The Kaohsiung City Government yesterday said it would impose a property hoarding tax as it is seeking to contain speculation in the real-estate market, calling recent price increases “abnormal.” The announcement came in support of the Ministry of Finance’s call for local governments to levy a high tax rate on people with more than one property. Ministry officials on Tuesday discussed strategies to rein in speculation with the nation’s six special municipalities, as well as the Hsinchu city and county governments. About 84,000 out of 1.06 million housing units in Kaohsiung are not residential property, the city government said in a
BOOST EXPECTED: Higher market prices would offset effects of the industry’s transition to more climate-friendly production methods, a company official said China Steel Corp (CSC, 中鋼) expects steel demand to increase on the back of governments around the world subsidizing infrastructure construction amid a stabilizing COVID-19 pandemic, CSC chairman Wong Chao-tung (翁朝棟) told an investors’ meeting yesterday. “After getting through the hard times, I foresee at least one year, very possibly two years, of strong steel market,” Wong said. Calling a dip in steel prices a “short respite for the market,” Wong said that it would likely bounce back early next year on the back of mild winter temperatures around the world allowing construction activity. Despite COVID-19 spikes in some regions and increased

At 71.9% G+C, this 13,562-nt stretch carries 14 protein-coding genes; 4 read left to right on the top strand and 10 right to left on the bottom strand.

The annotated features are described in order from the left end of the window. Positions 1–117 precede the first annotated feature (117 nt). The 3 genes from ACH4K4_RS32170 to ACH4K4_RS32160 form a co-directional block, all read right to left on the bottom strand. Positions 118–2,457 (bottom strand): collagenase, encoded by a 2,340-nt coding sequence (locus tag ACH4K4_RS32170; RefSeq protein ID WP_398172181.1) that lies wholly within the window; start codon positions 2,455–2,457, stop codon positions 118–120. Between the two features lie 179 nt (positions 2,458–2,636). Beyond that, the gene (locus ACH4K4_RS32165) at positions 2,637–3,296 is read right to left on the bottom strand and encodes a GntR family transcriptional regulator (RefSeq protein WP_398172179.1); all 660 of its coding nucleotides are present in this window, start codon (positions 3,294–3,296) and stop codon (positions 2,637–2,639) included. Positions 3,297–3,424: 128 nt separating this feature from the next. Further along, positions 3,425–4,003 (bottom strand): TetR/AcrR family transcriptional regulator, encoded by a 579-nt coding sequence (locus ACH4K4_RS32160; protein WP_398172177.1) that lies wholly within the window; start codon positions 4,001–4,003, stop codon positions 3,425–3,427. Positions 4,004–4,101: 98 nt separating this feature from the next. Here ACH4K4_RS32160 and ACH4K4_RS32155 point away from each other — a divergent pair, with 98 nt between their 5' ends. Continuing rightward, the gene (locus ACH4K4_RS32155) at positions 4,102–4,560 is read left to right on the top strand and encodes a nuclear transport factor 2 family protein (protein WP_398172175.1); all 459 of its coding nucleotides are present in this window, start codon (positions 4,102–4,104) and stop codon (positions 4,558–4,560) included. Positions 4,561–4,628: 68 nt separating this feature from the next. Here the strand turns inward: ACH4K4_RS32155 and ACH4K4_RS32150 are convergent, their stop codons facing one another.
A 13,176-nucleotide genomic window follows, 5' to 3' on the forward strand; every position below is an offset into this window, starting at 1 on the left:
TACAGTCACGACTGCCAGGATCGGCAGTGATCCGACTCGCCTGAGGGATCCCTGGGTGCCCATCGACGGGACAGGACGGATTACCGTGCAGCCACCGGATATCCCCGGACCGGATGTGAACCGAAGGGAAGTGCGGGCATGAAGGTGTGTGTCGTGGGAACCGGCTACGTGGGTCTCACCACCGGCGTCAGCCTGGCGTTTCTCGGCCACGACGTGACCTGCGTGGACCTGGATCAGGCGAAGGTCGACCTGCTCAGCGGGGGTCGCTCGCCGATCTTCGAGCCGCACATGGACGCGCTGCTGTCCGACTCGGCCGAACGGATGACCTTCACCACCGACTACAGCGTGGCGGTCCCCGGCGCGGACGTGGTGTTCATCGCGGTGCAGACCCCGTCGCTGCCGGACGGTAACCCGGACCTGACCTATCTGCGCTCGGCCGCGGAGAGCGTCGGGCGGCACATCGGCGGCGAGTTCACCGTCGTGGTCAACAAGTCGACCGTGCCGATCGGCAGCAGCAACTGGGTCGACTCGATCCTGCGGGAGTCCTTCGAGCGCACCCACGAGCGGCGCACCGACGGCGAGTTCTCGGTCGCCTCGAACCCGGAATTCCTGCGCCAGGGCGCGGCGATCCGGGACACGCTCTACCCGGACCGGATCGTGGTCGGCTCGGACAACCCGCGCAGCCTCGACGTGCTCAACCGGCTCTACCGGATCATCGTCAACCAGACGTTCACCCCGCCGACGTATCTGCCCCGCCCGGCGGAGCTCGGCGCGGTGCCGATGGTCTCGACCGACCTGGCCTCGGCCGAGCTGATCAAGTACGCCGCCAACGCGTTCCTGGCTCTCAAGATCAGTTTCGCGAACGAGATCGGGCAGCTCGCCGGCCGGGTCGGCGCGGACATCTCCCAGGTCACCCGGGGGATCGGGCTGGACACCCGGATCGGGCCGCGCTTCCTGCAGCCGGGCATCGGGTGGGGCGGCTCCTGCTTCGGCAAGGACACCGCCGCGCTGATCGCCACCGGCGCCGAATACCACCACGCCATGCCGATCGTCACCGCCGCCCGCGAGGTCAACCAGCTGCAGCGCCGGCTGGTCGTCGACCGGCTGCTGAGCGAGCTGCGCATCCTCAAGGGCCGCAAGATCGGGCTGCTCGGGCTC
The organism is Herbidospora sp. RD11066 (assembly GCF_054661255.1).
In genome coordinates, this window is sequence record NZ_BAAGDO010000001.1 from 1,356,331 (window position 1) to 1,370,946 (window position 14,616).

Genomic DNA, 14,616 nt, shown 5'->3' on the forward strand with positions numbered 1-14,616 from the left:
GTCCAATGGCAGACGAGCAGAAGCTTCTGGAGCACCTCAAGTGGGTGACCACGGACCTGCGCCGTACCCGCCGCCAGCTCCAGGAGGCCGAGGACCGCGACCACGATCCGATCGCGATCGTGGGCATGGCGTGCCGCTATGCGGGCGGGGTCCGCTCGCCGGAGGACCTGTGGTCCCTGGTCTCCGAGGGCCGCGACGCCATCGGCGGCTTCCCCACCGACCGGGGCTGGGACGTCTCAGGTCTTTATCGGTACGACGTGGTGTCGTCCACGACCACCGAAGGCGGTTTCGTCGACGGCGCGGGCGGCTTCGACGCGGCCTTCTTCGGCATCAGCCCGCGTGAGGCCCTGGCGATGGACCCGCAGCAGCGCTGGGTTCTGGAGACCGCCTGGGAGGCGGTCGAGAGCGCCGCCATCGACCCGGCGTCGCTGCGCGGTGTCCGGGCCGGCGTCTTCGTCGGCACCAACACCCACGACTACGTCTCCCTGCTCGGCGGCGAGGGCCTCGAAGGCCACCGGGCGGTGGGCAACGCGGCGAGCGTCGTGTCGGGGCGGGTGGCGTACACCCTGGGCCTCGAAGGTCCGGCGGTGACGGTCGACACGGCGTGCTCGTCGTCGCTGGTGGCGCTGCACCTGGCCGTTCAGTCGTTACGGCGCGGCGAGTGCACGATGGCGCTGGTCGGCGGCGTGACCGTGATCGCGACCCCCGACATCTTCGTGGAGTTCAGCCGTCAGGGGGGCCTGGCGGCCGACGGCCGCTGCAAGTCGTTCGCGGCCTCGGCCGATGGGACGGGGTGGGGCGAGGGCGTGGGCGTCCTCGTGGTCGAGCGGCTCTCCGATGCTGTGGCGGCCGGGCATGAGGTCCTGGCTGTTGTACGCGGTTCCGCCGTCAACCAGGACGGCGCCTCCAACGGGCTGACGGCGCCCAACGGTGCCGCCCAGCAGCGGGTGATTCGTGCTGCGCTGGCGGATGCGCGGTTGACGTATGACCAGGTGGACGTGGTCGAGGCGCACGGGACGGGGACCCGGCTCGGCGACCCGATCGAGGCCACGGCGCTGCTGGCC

The resilience of the semiconductor supply chain was at the top of the agenda yesterday at the second Economic Prosperity Partnership Dialogue between representatives from Taiwan and the US. Other topics discussed included public health, green energy, the digital economy, 5G network security, and science and technology, the Ministry of Economic Affairs said. Minister of Economic Affairs Wang Mei-hua (王美花) and Minister of Science and Technology Wu Tsung-tsong (吳政忠) represented Taiwan via videoconference from Taipei, while US Undersecretary of State for Economic Growth, Energy and the Environment Jose Fernandez spoke from Washington. The dialogue was conducted under the auspices of the American Institute